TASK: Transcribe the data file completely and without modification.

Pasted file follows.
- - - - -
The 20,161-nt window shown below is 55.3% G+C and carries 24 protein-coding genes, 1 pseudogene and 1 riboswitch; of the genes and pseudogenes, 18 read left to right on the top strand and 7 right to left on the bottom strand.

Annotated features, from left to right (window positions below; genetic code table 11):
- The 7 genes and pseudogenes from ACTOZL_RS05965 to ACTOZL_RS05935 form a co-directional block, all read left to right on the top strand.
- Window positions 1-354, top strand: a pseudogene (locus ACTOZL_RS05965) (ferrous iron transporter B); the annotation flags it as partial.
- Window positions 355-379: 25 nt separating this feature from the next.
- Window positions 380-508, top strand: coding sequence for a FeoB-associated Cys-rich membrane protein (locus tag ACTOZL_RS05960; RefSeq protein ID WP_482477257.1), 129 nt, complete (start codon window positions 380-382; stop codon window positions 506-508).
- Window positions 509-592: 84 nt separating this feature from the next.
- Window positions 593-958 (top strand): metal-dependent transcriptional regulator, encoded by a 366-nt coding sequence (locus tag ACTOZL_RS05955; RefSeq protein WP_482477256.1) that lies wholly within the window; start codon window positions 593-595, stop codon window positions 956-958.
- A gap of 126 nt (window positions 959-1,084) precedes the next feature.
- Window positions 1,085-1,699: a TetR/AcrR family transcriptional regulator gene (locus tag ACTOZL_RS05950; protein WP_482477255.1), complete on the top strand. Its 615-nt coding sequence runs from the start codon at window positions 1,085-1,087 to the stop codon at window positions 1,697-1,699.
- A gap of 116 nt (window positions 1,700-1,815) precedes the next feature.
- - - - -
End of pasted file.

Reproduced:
The 20,161-nt window shown below is 55.3% G+C and carries 24 protein-coding genes, 1 pseudogene and 1 riboswitch; of the genes and pseudogenes, 18 read left to right on the top strand and 7 right to left on the bottom strand.

Annotated features, from left to right (window positions below; genetic code table 11):
- The 7 genes and pseudogenes from ACTOZL_RS05965 to ACTOZL_RS05935 form a co-directional block, all read left to right on the top strand.
- Window positions 1-354, top strand: a pseudogene (locus ACTOZL_RS05965) (ferrous iron transporter B); the annotation flags it as partial.
- Window positions 355-379: 25 nt separating this feature from the next.
- Window positions 380-508, top strand: coding sequence for a FeoB-associated Cys-rich membrane protein (locus tag ACTOZL_RS05960; RefSeq protein ID WP_482477257.1), 129 nt, complete (start codon window positions 380-382; stop codon window positions 506-508).
- Window positions 509-592: 84 nt separating this feature from the next.
- Window positions 593-958 (top strand): metal-dependent transcriptional regulator, encoded by a 366-nt coding sequence (locus tag ACTOZL_RS05955; RefSeq protein WP_482477256.1) that lies wholly within the window; start codon window positions 593-595, stop codon window positions 956-958.
- A gap of 126 nt (window positions 959-1,084) precedes the next feature.
- Window positions 1,085-1,699: a TetR/AcrR family transcriptional regulator gene (locus tag ACTOZL_RS05950; protein WP_482477255.1), complete on the top strand. Its 615-nt coding sequence runs from the start codon at window positions 1,085-1,087 to the stop codon at window positions 1,697-1,699.
- A gap of 116 nt (window positions 1,700-1,815) precedes the next feature.